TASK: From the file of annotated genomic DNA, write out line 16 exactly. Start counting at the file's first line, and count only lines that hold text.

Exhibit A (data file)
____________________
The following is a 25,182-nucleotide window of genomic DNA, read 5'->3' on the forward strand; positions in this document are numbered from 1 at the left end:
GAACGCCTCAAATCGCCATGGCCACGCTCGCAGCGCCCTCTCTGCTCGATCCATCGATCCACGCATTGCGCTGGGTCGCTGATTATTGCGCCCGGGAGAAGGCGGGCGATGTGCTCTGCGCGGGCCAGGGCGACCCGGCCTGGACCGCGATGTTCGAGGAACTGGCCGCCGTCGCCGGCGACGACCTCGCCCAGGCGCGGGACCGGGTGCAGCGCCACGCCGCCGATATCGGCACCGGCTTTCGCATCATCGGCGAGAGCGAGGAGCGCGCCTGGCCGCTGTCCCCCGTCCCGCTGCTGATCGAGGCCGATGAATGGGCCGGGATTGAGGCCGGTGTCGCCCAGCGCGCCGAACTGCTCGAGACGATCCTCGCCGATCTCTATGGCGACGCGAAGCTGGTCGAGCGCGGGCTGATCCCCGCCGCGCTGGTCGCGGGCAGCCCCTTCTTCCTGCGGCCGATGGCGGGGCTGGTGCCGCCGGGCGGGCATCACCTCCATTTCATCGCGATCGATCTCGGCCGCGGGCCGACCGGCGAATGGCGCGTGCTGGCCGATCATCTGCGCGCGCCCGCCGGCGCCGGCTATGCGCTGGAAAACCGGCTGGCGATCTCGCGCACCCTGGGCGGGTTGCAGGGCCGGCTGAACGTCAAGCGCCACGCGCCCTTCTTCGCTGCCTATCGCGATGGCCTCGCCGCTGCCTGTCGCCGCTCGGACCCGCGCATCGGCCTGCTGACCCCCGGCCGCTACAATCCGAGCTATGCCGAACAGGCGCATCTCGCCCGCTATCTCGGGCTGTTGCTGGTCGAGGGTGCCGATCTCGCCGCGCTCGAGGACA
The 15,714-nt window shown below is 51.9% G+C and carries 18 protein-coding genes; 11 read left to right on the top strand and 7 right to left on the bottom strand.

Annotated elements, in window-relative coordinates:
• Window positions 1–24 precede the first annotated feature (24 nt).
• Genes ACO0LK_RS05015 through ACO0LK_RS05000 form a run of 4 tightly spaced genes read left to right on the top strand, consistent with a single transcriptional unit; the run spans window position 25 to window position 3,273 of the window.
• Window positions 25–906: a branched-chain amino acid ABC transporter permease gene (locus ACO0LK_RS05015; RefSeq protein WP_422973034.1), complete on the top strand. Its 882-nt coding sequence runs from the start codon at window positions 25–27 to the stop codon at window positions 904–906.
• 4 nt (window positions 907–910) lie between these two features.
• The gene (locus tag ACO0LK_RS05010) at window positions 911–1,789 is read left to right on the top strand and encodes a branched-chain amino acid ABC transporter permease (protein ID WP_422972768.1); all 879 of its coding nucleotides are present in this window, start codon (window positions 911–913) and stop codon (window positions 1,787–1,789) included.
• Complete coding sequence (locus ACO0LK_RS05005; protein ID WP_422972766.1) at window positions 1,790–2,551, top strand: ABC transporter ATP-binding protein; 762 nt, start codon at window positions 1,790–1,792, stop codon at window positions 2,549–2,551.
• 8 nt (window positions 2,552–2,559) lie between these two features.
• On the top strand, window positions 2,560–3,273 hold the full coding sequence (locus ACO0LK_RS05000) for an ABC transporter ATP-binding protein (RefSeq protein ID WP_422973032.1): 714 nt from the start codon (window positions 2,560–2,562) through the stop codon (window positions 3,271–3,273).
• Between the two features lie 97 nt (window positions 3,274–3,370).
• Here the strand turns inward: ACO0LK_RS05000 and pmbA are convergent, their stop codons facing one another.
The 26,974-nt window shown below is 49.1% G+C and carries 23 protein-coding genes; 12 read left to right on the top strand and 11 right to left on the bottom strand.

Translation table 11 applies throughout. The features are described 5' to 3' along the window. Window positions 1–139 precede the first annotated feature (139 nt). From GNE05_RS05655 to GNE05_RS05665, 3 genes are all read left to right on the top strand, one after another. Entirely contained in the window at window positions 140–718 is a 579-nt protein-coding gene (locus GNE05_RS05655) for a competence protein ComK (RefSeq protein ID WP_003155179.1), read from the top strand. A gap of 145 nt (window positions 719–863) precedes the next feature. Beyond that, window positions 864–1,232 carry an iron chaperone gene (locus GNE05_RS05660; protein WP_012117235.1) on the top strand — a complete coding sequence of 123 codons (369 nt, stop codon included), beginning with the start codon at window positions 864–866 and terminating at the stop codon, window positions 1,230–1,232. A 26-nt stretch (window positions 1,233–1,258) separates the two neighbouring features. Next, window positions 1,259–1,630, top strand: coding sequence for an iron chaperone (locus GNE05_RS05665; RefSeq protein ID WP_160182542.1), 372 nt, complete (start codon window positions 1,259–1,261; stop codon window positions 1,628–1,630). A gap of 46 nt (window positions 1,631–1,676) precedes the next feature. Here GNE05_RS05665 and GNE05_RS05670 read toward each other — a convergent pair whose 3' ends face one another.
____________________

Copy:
Translation table 11 applies throughout. The features are described 5' to 3' along the window. Window positions 1–139 precede the first annotated feature (139 nt). From GNE05_RS05655 to GNE05_RS05665, 3 genes are all read left to right on the top strand, one after another. Entirely contained in the window at window positions 140–718 is a 579-nt protein-coding gene (locus GNE05_RS05655) for a competence protein ComK (RefSeq protein ID WP_003155179.1), read from the top strand. A gap of 145 nt (window positions 719–863) precedes the next feature. Beyond that, window positions 864–1,232 carry an iron chaperone gene (locus GNE05_RS05660; protein WP_012117235.1) on the top strand — a complete coding sequence of 123 codons (369 nt, stop codon included), beginning with the start codon at window positions 864–866 and terminating at the stop codon, window positions 1,230–1,232. A 26-nt stretch (window positions 1,233–1,258) separates the two neighbouring features. Next, window positions 1,259–1,630, top strand: coding sequence for an iron chaperone (locus GNE05_RS05665; RefSeq protein ID WP_160182542.1), 372 nt, complete (start codon window positions 1,259–1,261; stop codon window positions 1,628–1,630). A gap of 46 nt (window positions 1,631–1,676) precedes the next feature. Here GNE05_RS05665 and GNE05_RS05670 read toward each other — a convergent pair whose 3' ends face one another.